In the book, Predictably Irrational, there is an experiment that involved subscriptions to the magazine The Economist. Two groups of subjects were offered two different sets of options to see which helped get more clients.
Here they are, with results:
$59 – Internet Only Subscription (68 chose)
$125 – Internet and Print Subscription (32 chose)
Total Sales – $8,012
$59 – Internet Only Subscription (16 chose)
$125 – Print Only Subscription (0 chose)
$125 – Internet and Print Subscription (84 chose)
Total Sales – $11,444
So what accounted for the higher sales of the more expensive option in Offer B?
As you might have guessed, it was the decoy offer of the Print Only Subscription. By offering a similar but inferior option at the same price, sales of the Internet and Print Subscription rose dramatically.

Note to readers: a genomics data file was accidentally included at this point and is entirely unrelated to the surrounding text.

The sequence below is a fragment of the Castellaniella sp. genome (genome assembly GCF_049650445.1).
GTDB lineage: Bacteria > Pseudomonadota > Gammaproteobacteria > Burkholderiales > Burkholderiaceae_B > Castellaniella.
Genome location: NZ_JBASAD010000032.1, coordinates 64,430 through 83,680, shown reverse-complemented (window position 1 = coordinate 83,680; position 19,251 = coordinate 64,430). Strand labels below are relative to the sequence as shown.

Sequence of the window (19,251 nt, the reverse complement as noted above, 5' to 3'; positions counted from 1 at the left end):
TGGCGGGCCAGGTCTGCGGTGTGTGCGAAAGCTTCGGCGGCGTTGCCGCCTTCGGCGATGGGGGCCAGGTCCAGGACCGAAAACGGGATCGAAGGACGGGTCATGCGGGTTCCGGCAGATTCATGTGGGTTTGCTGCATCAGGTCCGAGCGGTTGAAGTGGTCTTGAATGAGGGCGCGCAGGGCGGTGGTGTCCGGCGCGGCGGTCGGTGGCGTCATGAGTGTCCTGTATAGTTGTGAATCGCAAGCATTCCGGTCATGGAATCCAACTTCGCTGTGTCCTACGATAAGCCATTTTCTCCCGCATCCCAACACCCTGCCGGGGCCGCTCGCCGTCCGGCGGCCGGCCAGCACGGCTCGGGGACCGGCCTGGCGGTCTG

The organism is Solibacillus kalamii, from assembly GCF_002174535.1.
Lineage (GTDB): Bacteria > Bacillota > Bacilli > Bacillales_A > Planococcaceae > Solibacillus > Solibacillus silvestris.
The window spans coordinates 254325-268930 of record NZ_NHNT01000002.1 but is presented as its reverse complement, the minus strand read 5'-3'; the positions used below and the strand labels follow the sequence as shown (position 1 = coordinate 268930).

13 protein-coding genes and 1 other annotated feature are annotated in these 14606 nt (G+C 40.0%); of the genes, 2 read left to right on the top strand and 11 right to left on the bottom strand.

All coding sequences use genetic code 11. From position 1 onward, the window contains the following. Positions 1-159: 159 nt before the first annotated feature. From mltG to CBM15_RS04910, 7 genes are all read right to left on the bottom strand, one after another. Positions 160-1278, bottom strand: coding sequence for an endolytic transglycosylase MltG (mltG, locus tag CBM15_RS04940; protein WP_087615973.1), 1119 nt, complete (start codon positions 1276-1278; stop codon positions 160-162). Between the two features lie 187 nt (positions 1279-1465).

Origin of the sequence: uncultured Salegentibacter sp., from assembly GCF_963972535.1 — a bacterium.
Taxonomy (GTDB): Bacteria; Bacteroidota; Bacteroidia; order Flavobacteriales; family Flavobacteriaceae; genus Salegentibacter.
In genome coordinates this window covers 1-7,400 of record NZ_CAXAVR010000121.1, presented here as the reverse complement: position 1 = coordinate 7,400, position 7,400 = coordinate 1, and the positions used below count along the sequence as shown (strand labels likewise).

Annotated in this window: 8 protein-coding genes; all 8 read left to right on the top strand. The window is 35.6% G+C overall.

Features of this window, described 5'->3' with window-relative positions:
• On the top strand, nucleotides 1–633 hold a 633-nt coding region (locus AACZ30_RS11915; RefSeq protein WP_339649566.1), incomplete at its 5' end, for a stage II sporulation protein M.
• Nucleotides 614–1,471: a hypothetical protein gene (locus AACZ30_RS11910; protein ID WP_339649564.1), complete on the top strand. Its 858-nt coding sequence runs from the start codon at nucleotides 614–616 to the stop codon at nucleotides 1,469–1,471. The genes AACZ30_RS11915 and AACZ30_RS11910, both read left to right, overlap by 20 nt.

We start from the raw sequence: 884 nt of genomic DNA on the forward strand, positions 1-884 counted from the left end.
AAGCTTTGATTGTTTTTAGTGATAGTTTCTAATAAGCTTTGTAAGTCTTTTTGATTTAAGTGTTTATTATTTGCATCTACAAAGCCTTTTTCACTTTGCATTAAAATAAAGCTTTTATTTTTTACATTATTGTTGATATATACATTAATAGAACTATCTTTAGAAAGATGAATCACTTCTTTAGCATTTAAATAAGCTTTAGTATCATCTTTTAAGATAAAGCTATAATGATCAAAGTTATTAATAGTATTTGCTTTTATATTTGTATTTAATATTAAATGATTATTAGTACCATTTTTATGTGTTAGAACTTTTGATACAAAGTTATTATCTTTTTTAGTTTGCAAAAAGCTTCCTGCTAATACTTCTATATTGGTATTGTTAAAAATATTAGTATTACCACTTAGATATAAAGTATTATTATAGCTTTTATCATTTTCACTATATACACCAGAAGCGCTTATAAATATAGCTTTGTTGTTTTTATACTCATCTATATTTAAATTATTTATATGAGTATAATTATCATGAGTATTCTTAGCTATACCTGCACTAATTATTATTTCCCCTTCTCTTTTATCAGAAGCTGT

Perhaps because by comparison it looks like such a great deal. And you don’t have to make the offers the identical price – you only have to price them closely.
For example, if you’re offering an training course, you might go with these options:
Event Ticket (Single Component) $47
Complete Package (Includes Downloadable Video & Audio From The Day) $92
VIP Package Event Ticket with Mailed DVD $97
Is the lower priced option necessary?
You’ll have to test to find out, but I’m betting your overall sales and ability to get more clients will be higher if you do offer a significantly lower priced option as well.
Download’able Quote Card “Add A Decoy, Get More Clients…”